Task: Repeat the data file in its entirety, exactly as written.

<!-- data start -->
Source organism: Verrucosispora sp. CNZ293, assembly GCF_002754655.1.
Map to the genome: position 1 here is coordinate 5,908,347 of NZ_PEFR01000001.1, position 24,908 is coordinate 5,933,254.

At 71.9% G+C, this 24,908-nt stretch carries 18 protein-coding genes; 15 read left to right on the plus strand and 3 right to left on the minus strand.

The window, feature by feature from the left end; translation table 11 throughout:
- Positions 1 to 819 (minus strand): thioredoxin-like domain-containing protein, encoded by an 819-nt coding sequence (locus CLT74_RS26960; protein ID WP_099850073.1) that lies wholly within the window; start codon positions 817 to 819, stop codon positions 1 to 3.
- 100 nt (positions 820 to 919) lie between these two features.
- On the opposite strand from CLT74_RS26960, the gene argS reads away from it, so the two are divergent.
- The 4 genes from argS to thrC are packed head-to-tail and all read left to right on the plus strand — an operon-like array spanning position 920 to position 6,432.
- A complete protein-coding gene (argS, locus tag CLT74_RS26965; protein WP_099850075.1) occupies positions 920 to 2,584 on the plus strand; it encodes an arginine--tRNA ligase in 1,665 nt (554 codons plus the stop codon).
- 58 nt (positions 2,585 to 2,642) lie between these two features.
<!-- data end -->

Source organism: Verrucosispora sp. CNZ293, assembly GCF_002754655.1.
Map to the genome: position 1 here is coordinate 5,908,347 of NZ_PEFR01000001.1, position 24,908 is coordinate 5,933,254.

At 71.9% G+C, this 24,908-nt stretch carries 18 protein-coding genes; 15 read left to right on the plus strand and 3 right to left on the minus strand.

The window, feature by feature from the left end; translation table 11 throughout:
- Positions 1 to 819 (minus strand): thioredoxin-like domain-containing protein, encoded by an 819-nt coding sequence (locus CLT74_RS26960; protein ID WP_099850073.1) that lies wholly within the window; start codon positions 817 to 819, stop codon positions 1 to 3.
- 100 nt (positions 820 to 919) lie between these two features.
- On the opposite strand from CLT74_RS26960, the gene argS reads away from it, so the two are divergent.
- The 4 genes from argS to thrC are packed head-to-tail and all read left to right on the plus strand — an operon-like array spanning position 920 to position 6,432.
- A complete protein-coding gene (argS, locus tag CLT74_RS26965; protein WP_099850075.1) occupies positions 920 to 2,584 on the plus strand; it encodes an arginine--tRNA ligase in 1,665 nt (554 codons plus the stop codon).
- 58 nt (positions 2,585 to 2,642) lie between these two features.